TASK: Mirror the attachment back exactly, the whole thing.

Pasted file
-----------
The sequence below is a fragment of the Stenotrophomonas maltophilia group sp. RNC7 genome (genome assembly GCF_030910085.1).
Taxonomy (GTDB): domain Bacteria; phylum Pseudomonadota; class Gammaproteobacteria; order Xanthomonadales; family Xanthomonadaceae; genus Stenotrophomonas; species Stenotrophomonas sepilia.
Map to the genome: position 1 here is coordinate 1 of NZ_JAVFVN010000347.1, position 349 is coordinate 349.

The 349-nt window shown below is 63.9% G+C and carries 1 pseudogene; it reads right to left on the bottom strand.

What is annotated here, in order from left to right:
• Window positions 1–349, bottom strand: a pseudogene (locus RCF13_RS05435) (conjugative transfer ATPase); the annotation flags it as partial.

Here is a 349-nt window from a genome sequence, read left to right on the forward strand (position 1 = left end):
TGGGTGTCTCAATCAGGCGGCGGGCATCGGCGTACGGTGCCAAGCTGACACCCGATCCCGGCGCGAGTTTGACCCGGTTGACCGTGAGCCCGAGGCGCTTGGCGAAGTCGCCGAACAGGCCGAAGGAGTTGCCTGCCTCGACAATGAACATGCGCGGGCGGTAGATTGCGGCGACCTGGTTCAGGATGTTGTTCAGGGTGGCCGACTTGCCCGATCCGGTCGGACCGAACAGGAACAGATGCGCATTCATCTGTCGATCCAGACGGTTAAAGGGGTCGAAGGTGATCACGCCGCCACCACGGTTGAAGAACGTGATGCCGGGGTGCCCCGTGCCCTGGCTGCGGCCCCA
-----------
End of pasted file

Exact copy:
The sequence below is a fragment of the Stenotrophomonas maltophilia group sp. RNC7 genome (genome assembly GCF_030910085.1).
Taxonomy (GTDB): domain Bacteria; phylum Pseudomonadota; class Gammaproteobacteria; order Xanthomonadales; family Xanthomonadaceae; genus Stenotrophomonas; species Stenotrophomonas sepilia.
Map to the genome: position 1 here is coordinate 1 of NZ_JAVFVN010000347.1, position 349 is coordinate 349.

The 349-nt window shown below is 63.9% G+C and carries 1 pseudogene; it reads right to left on the bottom strand.

What is annotated here, in order from left to right:
• Window positions 1–349, bottom strand: a pseudogene (locus RCF13_RS05435) (conjugative transfer ATPase); the annotation flags it as partial.

Here is a 349-nt window from a genome sequence, read left to right on the forward strand (position 1 = left end):
TGGGTGTCTCAATCAGGCGGCGGGCATCGGCGTACGGTGCCAAGCTGACACCCGATCCCGGCGCGAGTTTGACCCGGTTGACCGTGAGCCCGAGGCGCTTGGCGAAGTCGCCGAACAGGCCGAAGGAGTTGCCTGCCTCGACAATGAACATGCGCGGGCGGTAGATTGCGGCGACCTGGTTCAGGATGTTGTTCAGGGTGGCCGACTTGCCCGATCCGGTCGGACCGAACAGGAACAGATGCGCATTCATCTGTCGATCCAGACGGTTAAAGGGGTCGAAGGTGATCACGCCGCCACCACGGTTGAAGAACGTGATGCCGGGGTGCCCCGTGCCCTGGCTGCGGCCCCA